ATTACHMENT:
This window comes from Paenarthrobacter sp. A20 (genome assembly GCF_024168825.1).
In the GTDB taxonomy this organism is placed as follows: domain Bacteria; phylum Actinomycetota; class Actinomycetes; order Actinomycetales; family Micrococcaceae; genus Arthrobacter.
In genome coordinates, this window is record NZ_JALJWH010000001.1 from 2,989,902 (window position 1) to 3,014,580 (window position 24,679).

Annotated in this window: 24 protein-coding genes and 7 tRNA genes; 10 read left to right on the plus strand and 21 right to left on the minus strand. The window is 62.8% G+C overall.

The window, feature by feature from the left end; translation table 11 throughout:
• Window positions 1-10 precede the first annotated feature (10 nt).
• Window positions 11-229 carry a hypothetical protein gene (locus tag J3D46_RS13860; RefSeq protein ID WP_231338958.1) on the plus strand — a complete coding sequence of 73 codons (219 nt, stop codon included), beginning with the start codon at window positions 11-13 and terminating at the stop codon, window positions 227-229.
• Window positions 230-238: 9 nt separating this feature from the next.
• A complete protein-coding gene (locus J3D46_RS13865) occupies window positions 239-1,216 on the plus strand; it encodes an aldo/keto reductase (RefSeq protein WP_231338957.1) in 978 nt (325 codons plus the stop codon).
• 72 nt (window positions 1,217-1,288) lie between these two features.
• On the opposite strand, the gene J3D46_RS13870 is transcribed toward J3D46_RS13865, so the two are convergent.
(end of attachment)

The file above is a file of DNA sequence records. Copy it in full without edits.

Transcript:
This window comes from Paenarthrobacter sp. A20 (genome assembly GCF_024168825.1).
In the GTDB taxonomy this organism is placed as follows: domain Bacteria; phylum Actinomycetota; class Actinomycetes; order Actinomycetales; family Micrococcaceae; genus Arthrobacter.
In genome coordinates, this window is record NZ_JALJWH010000001.1 from 2,989,902 (window position 1) to 3,014,580 (window position 24,679).

Annotated in this window: 24 protein-coding genes and 7 tRNA genes; 10 read left to right on the plus strand and 21 right to left on the minus strand. The window is 62.8% G+C overall.

The window, feature by feature from the left end; translation table 11 throughout:
• Window positions 1-10 precede the first annotated feature (10 nt).
• Window positions 11-229 carry a hypothetical protein gene (locus tag J3D46_RS13860; RefSeq protein ID WP_231338958.1) on the plus strand — a complete coding sequence of 73 codons (219 nt, stop codon included), beginning with the start codon at window positions 11-13 and terminating at the stop codon, window positions 227-229.
• Window positions 230-238: 9 nt separating this feature from the next.
• A complete protein-coding gene (locus J3D46_RS13865) occupies window positions 239-1,216 on the plus strand; it encodes an aldo/keto reductase (RefSeq protein WP_231338957.1) in 978 nt (325 codons plus the stop codon).
• 72 nt (window positions 1,217-1,288) lie between these two features.
• On the opposite strand, the gene J3D46_RS13870 is transcribed toward J3D46_RS13865, so the two are convergent.